What would you do to stop school closures in Saskatchewan?
All across the province, communities and neighbourhoods are being devastated by school closures. In Regina alone, 5 schools in the public system have been closed since 2008. At a recent Regina Public School Board meeting two more, Haultain and Dieppe, were cited for closure.
As a result of these closures, more and more of the province’s children are being bused to large and distant schools. Should closures continue at the present rate, 46% of public elementary school children in Regina will be riding the bus to school.
School closures have a negative impact on neighbourhood stability, quality of life for residents, and local property values.
- Research shows that students do better in smaller schools and smaller classrooms. It also shows that small schools are more economically efficient than large schools.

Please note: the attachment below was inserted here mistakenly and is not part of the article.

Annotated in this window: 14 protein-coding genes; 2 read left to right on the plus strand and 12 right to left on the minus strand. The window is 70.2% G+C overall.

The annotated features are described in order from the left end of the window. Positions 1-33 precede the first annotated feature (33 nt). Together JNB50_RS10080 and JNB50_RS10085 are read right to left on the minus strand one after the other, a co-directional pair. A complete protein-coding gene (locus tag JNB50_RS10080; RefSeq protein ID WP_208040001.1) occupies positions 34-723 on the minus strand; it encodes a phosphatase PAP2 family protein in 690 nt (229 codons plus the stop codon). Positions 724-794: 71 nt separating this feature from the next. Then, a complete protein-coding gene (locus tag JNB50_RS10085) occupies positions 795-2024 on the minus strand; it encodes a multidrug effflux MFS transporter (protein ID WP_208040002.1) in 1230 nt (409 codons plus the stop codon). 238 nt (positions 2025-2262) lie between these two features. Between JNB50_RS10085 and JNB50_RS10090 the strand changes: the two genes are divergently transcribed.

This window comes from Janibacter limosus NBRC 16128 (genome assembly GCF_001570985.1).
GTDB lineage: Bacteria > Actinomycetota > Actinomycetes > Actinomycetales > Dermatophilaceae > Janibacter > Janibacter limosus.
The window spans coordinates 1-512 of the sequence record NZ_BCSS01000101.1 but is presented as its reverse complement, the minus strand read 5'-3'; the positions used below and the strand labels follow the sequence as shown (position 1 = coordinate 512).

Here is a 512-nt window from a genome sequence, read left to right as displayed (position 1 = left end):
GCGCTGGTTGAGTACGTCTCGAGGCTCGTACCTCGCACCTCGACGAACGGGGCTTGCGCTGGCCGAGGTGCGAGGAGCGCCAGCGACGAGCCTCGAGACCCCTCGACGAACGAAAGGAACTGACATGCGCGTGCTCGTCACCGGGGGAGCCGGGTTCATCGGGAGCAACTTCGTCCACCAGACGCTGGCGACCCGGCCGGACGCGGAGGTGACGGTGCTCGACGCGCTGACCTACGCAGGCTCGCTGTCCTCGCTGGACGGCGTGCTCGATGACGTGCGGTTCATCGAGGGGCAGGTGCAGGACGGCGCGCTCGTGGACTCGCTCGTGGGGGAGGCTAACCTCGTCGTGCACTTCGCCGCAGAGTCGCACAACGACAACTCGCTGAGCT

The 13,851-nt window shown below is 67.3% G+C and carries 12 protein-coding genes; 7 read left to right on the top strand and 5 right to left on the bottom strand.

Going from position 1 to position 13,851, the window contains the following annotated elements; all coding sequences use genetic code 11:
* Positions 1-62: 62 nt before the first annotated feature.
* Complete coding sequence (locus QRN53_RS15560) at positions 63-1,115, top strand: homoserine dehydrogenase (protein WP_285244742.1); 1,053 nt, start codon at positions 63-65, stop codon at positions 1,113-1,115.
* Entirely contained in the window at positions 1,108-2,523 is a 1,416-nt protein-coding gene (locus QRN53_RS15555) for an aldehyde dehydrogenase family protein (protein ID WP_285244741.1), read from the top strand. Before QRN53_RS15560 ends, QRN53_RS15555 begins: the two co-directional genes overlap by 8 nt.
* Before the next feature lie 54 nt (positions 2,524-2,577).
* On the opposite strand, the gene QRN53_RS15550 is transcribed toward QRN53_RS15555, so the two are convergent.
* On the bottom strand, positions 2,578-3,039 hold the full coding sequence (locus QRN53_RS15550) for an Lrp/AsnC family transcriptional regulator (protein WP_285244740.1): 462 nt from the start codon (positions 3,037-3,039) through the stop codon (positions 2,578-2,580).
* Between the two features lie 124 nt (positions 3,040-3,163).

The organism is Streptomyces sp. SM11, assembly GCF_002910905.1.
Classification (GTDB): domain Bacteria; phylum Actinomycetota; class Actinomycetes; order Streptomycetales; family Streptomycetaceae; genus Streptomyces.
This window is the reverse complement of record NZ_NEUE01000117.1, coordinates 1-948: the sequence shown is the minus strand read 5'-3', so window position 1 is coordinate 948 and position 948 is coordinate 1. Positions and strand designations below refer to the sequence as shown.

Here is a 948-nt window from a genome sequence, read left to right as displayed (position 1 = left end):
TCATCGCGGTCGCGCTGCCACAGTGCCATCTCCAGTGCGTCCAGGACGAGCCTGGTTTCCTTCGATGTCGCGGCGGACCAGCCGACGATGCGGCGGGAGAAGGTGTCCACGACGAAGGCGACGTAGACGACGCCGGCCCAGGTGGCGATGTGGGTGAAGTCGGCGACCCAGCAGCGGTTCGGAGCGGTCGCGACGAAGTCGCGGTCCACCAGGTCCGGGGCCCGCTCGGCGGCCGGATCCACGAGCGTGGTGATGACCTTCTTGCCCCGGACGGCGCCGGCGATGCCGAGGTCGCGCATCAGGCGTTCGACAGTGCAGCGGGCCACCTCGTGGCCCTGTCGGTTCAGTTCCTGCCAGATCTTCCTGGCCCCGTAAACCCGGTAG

- Busing is not good for students or for the environment.
- Closures are often based on outmoded school enrollment data. The fact is the population of the province is growing and overcrowding has become a serious concern at many schools.
For more information about school closures in Regina, visit the website of Real Renewal: www.realrenewal.org
What will your party do to reduce income inequality in Saskatchewan?
- Who is benefitting from Saskatchewan’s booming economy? It is definitely not those who are unemployed and/or homeless. Nor is it seniors or recipients of social assistance or students or minimum wage workers or middle-income earners or Aboriginal communities or….
- In Saskatchewan in 2009, the richest 20% held 43.1% of total after-tax income, while the poorest 20% held 5%.
- In March 2010, 22,662 people in Saskatchewan used the food bank, a 20% increase over 2009. 44% of these food bank users were children.
- Since 2008, homeless shelter use in Regina has risen by 25%. In 2010, 2,686 adults slept in homeless shelters in Regina.
- Last winter, Carmichael Outreach put out a call to citizens of Regina to donate used tents–a last “housing” option for people.